In addition, Commercially available traps can help manage Japanese beetles. Some of these are listed below.

Garden Insect Control: Kill Japanese Beetles Without Spraying!

Japanese beetles are a serious pest that can really chew up your rose bushes, not to mention just a out any other plant. They are an invasive species that has few natural predators here and pose a serious threat to our ecosystem. These passive attractant traps draw Japanese Beetles into a container using pheromone bait. You never have to handle or even see the dead beetles -- just dispose of the container and set out a new one.

This method is used by professional biologists and entomologists to attract and assess pest insect populations.

Garden Insect Control: Tomato Hornworms

These large caterpillars are the larval stage of Manduca quinquimaculata, or the tomato horn worm moth, which is a member of the Sphingidae family in the order Lepidoptera. They commonly show up in mid to late summer, when tomato vines are just starting to bear fruit. They are quite large and heavy, but can still be hard to find among tomato plants thanks to their excellent camouflage. It is unusual to find just one of these garden pests, since the female moth typically lays dozens of eggs on the plant -- in other words, if you find one, don't stop looking, since more are almost certainly nearby.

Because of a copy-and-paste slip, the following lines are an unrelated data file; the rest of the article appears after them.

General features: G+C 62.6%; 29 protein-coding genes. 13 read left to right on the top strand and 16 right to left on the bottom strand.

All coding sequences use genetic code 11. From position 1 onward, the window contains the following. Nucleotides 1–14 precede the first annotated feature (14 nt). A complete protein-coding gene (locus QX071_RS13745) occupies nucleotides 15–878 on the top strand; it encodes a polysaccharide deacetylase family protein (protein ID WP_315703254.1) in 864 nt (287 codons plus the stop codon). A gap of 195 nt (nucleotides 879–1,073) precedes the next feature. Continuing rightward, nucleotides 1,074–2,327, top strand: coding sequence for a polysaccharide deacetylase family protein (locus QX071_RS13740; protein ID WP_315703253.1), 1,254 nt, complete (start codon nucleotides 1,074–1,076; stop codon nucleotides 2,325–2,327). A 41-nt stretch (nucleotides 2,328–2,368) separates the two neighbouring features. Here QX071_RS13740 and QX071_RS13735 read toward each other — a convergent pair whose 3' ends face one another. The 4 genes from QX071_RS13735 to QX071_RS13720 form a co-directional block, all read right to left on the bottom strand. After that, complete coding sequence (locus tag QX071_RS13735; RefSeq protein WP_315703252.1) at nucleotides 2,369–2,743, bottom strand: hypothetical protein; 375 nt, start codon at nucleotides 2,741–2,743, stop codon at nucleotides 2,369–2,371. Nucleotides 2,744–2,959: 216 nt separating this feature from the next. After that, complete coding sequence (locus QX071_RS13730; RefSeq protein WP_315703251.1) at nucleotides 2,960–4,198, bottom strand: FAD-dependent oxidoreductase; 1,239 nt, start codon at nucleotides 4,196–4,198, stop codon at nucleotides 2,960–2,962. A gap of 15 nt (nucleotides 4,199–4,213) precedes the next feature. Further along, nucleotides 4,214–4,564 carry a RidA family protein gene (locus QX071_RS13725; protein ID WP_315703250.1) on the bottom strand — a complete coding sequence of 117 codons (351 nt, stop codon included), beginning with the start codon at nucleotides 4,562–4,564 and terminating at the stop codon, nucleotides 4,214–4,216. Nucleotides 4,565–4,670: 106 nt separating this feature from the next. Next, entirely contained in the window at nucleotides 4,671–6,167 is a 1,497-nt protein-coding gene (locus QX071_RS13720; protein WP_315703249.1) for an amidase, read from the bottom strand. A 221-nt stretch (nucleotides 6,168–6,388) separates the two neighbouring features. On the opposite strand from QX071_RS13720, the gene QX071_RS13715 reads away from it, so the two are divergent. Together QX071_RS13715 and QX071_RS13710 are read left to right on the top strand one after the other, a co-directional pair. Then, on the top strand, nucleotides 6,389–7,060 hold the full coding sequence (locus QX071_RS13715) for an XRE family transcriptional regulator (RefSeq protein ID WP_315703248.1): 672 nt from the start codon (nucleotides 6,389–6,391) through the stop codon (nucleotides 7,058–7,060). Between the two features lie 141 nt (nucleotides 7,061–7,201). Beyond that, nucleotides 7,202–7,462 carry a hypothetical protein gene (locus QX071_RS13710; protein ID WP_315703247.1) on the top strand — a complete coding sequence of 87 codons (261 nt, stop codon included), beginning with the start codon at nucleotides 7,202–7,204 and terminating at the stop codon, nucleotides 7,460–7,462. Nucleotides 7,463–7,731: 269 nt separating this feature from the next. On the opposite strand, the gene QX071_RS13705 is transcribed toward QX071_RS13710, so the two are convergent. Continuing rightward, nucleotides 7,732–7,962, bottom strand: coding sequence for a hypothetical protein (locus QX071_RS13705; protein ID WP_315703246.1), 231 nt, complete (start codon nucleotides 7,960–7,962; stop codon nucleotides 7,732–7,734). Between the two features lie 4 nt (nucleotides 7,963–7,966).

By Khanm83 (Own work) [Public domain], via Wikimedia Commons

Control of Tomato Hornworms

Chemicals and pesticides are notoriously ineffective against hornworms, but there are other measures that do work well. One of these is the application of talcum powder. The dust clogs up the insects' spiracles, the holes along the side of the body through which they breathe. You may also want to enlist your family and friends to go on a seek and destroy mission, since it often takes more than one pair of eyes to find every caterpillar. Another option is to soap your plants with an anti-insect soap -- but be sure to get a quality product, since there many "anti-insect soaps" out there that are really nothing more than a little diluted dish soap in an expensive spray bottle...

New Guestbook Comments

    0 of 8192 characters used